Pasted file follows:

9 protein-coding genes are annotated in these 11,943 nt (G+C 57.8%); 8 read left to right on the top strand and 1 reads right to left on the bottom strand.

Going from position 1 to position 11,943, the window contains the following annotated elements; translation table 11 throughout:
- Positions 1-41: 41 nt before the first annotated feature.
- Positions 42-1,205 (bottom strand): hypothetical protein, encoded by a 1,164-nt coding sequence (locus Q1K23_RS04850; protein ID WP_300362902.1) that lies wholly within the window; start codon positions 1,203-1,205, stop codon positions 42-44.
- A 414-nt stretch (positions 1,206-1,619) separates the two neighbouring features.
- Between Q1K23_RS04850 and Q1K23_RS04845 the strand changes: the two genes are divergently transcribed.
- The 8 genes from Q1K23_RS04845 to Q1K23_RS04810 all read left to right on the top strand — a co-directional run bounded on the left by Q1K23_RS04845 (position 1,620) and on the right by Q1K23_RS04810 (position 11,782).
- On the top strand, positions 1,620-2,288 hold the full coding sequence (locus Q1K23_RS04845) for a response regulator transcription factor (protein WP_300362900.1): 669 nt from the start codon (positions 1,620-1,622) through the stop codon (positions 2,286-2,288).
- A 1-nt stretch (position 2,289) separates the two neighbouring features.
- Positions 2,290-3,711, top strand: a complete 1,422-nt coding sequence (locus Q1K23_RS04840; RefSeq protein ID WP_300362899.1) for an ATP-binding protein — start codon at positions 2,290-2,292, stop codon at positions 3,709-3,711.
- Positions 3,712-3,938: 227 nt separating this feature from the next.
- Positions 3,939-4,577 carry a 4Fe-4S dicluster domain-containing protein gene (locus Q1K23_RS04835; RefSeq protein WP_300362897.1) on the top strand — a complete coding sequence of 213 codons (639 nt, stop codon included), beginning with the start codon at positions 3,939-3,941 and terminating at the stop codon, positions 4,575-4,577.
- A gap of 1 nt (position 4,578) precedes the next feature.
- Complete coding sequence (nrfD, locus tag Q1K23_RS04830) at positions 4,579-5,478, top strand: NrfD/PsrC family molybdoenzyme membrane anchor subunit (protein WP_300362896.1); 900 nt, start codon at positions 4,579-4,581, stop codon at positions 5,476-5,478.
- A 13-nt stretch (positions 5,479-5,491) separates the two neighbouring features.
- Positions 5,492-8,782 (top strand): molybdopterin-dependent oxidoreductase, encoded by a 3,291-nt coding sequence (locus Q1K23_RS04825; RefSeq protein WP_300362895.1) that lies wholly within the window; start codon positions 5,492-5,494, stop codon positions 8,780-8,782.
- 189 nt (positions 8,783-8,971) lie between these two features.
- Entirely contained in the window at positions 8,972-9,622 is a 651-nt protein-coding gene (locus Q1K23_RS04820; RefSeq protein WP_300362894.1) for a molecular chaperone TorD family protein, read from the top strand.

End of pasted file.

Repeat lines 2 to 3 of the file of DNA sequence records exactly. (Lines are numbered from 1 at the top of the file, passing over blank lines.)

Going from position 1 to position 11,943, the window contains the following annotated elements; translation table 11 throughout:
- Positions 1-41: 41 nt before the first annotated feature.